As purveyors and enjoyers of fine loose leaf teas, we, of course, like to encourage you all to share in the experience. It even works well with herbals and chais (spiced teas). Sure, you can dunk that teabag and there are lots of specially designed cups and tea accessories to help you deal with that soggy bag, but if you’re going to all that trouble, why not deal with the loose tea leaves instead? Does that teabag really save you time? And is that little bit of time gained a worthy exchange for the loss in flavor and value? You can usually infuse those loose leaf teas more than once, depending on the teas. (Note: We wish many thanks to some friends for the use of their photos here.)
The traditional British method is a teapot that you warm with some hot water, then add the tea (1 teaspoon per 8 ounces of water plus 1 teaspoon extra “for the pot”), then pour in the boiling water (the British still drink mostly black tea blends like PG Tips and Typhoo). The drawback: after you pour your cupfuls of tea, some stays in the pot past the steeping time (usually 5 to 6 minutes) along with that dust form tea and continues steeping and getting bitter. The British don’t seem to mind and just add more boiling water to the pot. An alternate approach to avoid this is to pour all the tea liquid into another teapot of equal size and then add more water to the first pot. While you drink the first round of tea, the second is steeping. You can also avoid those infusers (in various shapes) and let those tea leaves infuse fully. Try it with a nice black tea.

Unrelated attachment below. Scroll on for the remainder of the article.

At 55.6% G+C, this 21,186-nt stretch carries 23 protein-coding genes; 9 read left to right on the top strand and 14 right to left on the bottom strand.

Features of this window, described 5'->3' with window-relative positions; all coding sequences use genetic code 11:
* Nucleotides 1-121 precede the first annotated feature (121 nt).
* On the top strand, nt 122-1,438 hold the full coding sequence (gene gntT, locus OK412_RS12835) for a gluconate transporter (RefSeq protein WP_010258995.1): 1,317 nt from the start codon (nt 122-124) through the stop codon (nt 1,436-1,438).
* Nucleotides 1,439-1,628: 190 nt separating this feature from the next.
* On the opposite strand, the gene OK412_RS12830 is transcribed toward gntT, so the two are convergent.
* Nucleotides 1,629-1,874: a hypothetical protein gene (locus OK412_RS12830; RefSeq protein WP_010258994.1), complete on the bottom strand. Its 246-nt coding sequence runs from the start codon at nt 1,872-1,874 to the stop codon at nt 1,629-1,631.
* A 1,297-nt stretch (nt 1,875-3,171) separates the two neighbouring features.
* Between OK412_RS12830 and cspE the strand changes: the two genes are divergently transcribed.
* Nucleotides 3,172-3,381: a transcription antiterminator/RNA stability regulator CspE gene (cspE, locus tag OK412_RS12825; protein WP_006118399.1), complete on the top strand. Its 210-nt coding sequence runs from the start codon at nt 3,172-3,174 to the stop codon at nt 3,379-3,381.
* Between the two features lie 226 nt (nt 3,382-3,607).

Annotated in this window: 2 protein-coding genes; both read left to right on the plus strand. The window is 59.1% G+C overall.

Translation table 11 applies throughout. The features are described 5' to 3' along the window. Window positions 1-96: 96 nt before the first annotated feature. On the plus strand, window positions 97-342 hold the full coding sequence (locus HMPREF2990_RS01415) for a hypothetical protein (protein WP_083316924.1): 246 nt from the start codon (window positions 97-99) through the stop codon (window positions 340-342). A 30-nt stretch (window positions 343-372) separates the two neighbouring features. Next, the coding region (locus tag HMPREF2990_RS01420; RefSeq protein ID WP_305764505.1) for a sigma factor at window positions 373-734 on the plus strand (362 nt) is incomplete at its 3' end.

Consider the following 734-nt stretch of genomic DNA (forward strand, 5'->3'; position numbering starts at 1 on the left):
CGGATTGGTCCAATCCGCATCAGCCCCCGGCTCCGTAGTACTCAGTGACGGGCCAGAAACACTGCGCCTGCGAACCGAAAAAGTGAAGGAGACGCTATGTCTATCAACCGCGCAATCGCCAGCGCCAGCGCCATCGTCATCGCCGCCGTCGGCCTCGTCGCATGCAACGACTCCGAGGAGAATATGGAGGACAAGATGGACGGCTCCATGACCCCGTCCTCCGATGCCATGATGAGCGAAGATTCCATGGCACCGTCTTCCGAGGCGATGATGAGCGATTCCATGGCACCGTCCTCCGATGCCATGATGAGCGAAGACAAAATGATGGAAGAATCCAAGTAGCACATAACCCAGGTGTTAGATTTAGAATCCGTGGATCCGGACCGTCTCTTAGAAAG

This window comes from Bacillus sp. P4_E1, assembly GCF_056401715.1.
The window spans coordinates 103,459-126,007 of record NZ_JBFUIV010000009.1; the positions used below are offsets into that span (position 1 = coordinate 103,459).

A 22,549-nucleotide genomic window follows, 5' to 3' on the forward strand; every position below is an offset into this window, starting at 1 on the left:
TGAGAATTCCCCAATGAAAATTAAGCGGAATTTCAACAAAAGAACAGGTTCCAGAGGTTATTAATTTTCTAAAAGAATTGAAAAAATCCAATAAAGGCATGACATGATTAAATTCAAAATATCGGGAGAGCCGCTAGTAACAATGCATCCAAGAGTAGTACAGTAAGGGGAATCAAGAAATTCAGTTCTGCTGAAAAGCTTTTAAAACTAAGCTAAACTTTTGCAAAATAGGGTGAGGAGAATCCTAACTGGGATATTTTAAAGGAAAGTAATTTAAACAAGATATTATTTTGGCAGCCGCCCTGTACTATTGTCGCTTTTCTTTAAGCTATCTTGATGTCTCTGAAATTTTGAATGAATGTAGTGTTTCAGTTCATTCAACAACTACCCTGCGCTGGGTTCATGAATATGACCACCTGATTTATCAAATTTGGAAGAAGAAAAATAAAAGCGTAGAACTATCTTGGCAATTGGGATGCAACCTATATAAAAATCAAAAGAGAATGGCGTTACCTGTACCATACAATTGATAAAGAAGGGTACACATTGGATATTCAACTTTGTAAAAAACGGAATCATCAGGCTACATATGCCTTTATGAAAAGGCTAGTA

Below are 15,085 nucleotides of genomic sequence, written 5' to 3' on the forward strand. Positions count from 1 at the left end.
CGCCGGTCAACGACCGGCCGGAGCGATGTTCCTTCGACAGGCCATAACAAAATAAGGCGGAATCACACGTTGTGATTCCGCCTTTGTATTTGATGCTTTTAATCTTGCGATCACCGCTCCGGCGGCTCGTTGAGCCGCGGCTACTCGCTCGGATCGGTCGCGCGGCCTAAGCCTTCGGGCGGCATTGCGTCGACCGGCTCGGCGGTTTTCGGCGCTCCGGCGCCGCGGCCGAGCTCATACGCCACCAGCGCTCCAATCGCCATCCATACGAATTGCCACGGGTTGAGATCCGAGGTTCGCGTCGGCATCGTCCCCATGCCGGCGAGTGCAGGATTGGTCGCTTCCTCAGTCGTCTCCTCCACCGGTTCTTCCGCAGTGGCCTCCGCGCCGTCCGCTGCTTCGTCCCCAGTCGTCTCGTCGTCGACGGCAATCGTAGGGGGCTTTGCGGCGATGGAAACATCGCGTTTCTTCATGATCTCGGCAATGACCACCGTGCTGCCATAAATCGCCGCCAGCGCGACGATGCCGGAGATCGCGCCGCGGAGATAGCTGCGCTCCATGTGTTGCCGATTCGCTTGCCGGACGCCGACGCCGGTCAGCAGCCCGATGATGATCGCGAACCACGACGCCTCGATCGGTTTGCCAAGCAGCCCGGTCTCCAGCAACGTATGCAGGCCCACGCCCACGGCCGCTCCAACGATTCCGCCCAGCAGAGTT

2 – The Chahai Method
Using a chahai is similar to #1 above but a bit more classy and good with steeping smaller amounts of fine teas. A chahai is a small pitcher used to hold the tea liquid from the gaiwan or teapot before you pour it into the cups. The goal, as in method #1, is to get the liquid away from the tea leaves so the steeping does not continue. It has the added advantage of assuring that each cup you pour from it is fairly equal in strength – when pouring straight from the steeping vessel you might first get a lighter tasting liquid and then a stronger taste (subtle but noticeable for many tea lovers out there).
3 – The Gaiwan Method
A gaiwan is a small lidded bowl, sometimes with a small saucer to sit on, for teas that can be infused multiple times. It can be a bit tricky to use at first. The part that takes most getting used to is how hot they can get. Some people have come up with ways around this, such as wearing gloves as shown in this slideshow. Good teas to use in a gaiwan are full leaf premium greens, whites, oolongs, and even pu-erhs.
4 – The Cup and Infuser Method
Infusing that single cup of tea that you need to get you through the afternoon can be done without a teabag. A great option here that assures steep after steep of tea from those fine loose leaf teas is an infuser that is close in size to your teacup or mug. You’ll need a little bowl or something to hold the infuser after each steeping.
You’ve probably developed some wonderful methods of your own, and one of the best aspects of tea is that there are no rules. Some methods are certainly better than others, but they are definitely not hard and fast. Steeping times and water temperatures are also mere guidelines where you can vary them to achieve the flavor profile that suits you best. Enjoy and experiment with your teas. And make notes of what works best for you!
Have fun finding which method(s) are good with the teas that you enjoy most. Or expand your horizons in the world of tea by trying new ones and new ways of preparing them.